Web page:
Bottoming out: That’s the latest word on the greater Grand Rapids economy, according to the data collected in the last two weeks of April. For the first time since January 2008, new orders, our index of business improvement, came back to positive at a very modest +2, up from -5 in our last report. Rebounding from an all-time record low of -57 just four months ago, this is a positive sign. The production index remained modestly negative at -2, up from -7. Activity in the purchasing offices moderated to -21 from -42. The index of employment came in at -14, up from -27. Although the index of new orders has flipped to positive, all of our other statistics remain negative. Hence, we are not yet to the point of declaring the beginning of a recovery. However, it is a reasonable bet that we may have reached the bottom of the current slide, at least for now.
With the bankruptcy of Chrysler and the threat of bankruptcy looming for GM, we could be dealt another downward spike if too many of our local firms are negatively impacted.
Turning to individual industries, it is no surprise that many auto parts suppliers are struggling just to keep the lights on. For the fourth successive month, the business conditions for distributors were slightly improved. One of our local capital equipment firms reported better business conditions for the first time in months. Although one of the office furniture firms reported an improvement in new orders, the rest of the respondents remained flat.
At the national level, the May 1 press release from the Institute for Supply Management, our parent organization, is still paralleling our local survey. Just like our survey, ISM’s index of new orders came back to positive. At +2, this index was nicely improved over the -13 reported last month. The production index remained negative, but recovered to -13, up form -27. The employment index moderated to -28 from -43, indicating that the rate of layoffs is lessening. All of this should have resulted in considerable improvement in ISM’s index of manufacturing. However, because of statistical variations, the April index only edged up to 40.1 from 36.3.
At the international level, the news is good. The composite index for J.P. Morgan’s Global Manufacturing Report dated May 4 rose to 41.8 from 37.2, its highest level in seven months. Although well below the breakeven point of 50, this constitutes the largest increase in the 12-year history of the survey. Considerable improvement was noted in the index of new orders, new export orders and employment.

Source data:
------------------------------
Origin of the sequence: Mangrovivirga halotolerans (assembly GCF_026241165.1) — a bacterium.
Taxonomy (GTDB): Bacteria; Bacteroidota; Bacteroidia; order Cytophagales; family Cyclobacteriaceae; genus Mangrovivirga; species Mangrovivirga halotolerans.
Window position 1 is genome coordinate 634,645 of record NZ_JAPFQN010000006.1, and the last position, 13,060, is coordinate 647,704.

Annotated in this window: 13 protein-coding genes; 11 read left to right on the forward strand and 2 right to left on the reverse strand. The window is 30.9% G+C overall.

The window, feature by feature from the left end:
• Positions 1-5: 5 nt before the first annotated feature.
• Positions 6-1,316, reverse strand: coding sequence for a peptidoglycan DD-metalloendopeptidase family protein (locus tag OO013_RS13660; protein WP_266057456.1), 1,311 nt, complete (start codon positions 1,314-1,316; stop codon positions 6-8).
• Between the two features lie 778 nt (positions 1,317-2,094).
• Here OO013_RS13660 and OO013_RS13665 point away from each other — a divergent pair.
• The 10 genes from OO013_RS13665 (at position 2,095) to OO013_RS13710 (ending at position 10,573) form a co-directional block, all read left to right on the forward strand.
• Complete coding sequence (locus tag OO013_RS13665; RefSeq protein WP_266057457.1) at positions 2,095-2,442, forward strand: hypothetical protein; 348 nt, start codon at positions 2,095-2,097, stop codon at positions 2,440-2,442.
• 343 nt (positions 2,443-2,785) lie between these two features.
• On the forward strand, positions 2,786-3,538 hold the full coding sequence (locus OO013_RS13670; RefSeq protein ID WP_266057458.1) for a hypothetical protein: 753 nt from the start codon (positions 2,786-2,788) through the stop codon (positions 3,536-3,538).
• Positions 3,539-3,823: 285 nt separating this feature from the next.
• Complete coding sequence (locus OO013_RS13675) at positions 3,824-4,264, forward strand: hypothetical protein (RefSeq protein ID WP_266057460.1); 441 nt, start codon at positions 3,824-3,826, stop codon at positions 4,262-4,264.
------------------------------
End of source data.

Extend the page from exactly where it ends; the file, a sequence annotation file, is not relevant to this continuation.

For an automotive state like ours, this month’s big news is the bankruptcy at Chrysler. With the help of $6 billion in additional money from Washington, the company hopes to form a partnership with Fiat to produce fuel-efficient cars. Immediately after the announcement, the company closed all its plants and sent its work force home for the duration of the bankruptcy. Some suppliers had already stopped shipping parts to the firm for fear they would not get paid. Since Chrysler sales are down about 46 percent over last year, the dealer lots are full enough to last more than the length of the bankruptcy, which is supposed to last no more than 60 days. Fiat will emerge with 20-35 percent ownership of the company, and the UAW will net a 55 percent stake. The remaining stock will be held by the U.S. and Canadian governments. With the June 1 deadline for General Motors looming, what path the Chrysler bankruptcy takes will probably form a pattern for the reorganization of GM, whether through a pre-planned bankruptcy
or a government-refereed reorganization.
There are several big problems with the government’s plan. First, Fiat is far from being a stable company itself, and has already been propped up by the Italian government. Hence, they bring almost no useful management expertise to the table. Second, the plan for restructuring calls for Chrysler to gain access to Fiat’s expertise in manufacturing small, fuel-efficient vehicles. However, with gas now just over $2 per gallon, fuel-efficient vehicles are no longer selling as fast as a year ago. The Toyota Prius is selling at a discount, and the firm is introducing a third generation Prius in October. The new Honda Insight is already in the showrooms. This is tough competition. Finally, no one seems to be addressing the issue of whether anything that Chrysler produces will actually sell when it finally gets to the showroom. The auto industry has ignored Marketing 101 principles for years.
Last month, we discussed the problem of inventory liquidation. The end of inventory liquidation is and has been a key to the end of any recession in the past 80 years. Fortunately, the news in recent weeks has been filled with reports that inventories around the world are declining significantly, both for raw materials and finished goods. As a result, aluminum ingot is up 15 percent just since March, and copper is up 62 percent since December. Unfortunately, steel is still being overproduced around the world, so prices have not yet stabilized. Furthermore, raw material inventories are still too high. ISM’s April index of inventories came in at -31, which indicates that many firms are still overstocked. Similarly, the greater Grand Rapids index of purchased material inventory came in at -25.
Finally, national media reports are starting to talk about evidence of modest improvements in our economy, even though home prices are still falling. It is worth repeating that the U.S. may pull out of the recession and leave Michigan still mired in it. However, the economy on the west side of the state will continue to outperform the economy of the Detroit-Flint-Saginaw area.
Brian Long is director, Supply Chain Management Research, Seidman College of Business, Grand Valley State University.